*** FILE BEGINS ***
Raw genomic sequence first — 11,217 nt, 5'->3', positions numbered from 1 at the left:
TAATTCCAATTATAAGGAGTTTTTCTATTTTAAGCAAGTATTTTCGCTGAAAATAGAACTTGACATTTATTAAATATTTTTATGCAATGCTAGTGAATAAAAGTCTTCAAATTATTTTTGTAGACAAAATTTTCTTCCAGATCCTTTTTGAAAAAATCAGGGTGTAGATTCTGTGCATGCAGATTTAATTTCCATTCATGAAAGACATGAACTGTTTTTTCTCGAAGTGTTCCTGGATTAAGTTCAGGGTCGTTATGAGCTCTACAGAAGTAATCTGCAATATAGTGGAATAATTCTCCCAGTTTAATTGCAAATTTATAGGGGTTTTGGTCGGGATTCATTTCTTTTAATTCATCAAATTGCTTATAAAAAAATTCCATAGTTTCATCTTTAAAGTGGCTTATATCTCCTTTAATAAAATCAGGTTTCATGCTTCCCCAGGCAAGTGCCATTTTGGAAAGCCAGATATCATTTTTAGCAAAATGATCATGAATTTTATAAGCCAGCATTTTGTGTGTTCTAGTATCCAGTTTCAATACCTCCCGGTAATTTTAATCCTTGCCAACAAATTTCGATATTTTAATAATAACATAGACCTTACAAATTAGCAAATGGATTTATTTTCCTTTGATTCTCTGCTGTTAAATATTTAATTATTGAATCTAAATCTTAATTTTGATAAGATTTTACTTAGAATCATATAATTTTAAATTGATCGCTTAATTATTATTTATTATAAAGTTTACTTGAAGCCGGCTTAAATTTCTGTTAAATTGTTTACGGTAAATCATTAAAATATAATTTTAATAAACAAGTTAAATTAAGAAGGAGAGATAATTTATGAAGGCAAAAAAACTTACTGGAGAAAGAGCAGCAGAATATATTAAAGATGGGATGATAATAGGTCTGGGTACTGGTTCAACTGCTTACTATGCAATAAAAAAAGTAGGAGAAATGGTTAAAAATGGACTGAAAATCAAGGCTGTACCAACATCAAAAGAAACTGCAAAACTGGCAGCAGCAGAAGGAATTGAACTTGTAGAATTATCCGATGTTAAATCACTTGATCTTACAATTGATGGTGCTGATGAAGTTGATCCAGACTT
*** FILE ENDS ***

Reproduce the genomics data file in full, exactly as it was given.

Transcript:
Raw genomic sequence first — 11,217 nt, 5'->3', positions numbered from 1 at the left:
TAATTCCAATTATAAGGAGTTTTTCTATTTTAAGCAAGTATTTTCGCTGAAAATAGAACTTGACATTTATTAAATATTTTTATGCAATGCTAGTGAATAAAAGTCTTCAAATTATTTTTGTAGACAAAATTTTCTTCCAGATCCTTTTTGAAAAAATCAGGGTGTAGATTCTGTGCATGCAGATTTAATTTCCATTCATGAAAGACATGAACTGTTTTTTCTCGAAGTGTTCCTGGATTAAGTTCAGGGTCGTTATGAGCTCTACAGAAGTAATCTGCAATATAGTGGAATAATTCTCCCAGTTTAATTGCAAATTTATAGGGGTTTTGGTCGGGATTCATTTCTTTTAATTCATCAAATTGCTTATAAAAAAATTCCATAGTTTCATCTTTAAAGTGGCTTATATCTCCTTTAATAAAATCAGGTTTCATGCTTCCCCAGGCAAGTGCCATTTTGGAAAGCCAGATATCATTTTTAGCAAAATGATCATGAATTTTATAAGCCAGCATTTTGTGTGTTCTAGTATCCAGTTTCAATACCTCCCGGTAATTTTAATCCTTGCCAACAAATTTCGATATTTTAATAATAACATAGACCTTACAAATTAGCAAATGGATTTATTTTCCTTTGATTCTCTGCTGTTAAATATTTAATTATTGAATCTAAATCTTAATTTTGATAAGATTTTACTTAGAATCATATAATTTTAAATTGATCGCTTAATTATTATTTATTATAAAGTTTACTTGAAGCCGGCTTAAATTTCTGTTAAATTGTTTACGGTAAATCATTAAAATATAATTTTAATAAACAAGTTAAATTAAGAAGGAGAGATAATTTATGAAGGCAAAAAAACTTACTGGAGAAAGAGCAGCAGAATATATTAAAGATGGGATGATAATAGGTCTGGGTACTGGTTCAACTGCTTACTATGCAATAAAAAAAGTAGGAGAAATGGTTAAAAATGGACTGAAAATCAAGGCTGTACCAACATCAAAAGAAACTGCAAAACTGGCAGCAGCAGAAGGAATTGAACTTGTAGAATTATCCGATGTTAAATCACTTGATCTTACAATTGATGGTGCTGATGAAGTTGATCCAGACTT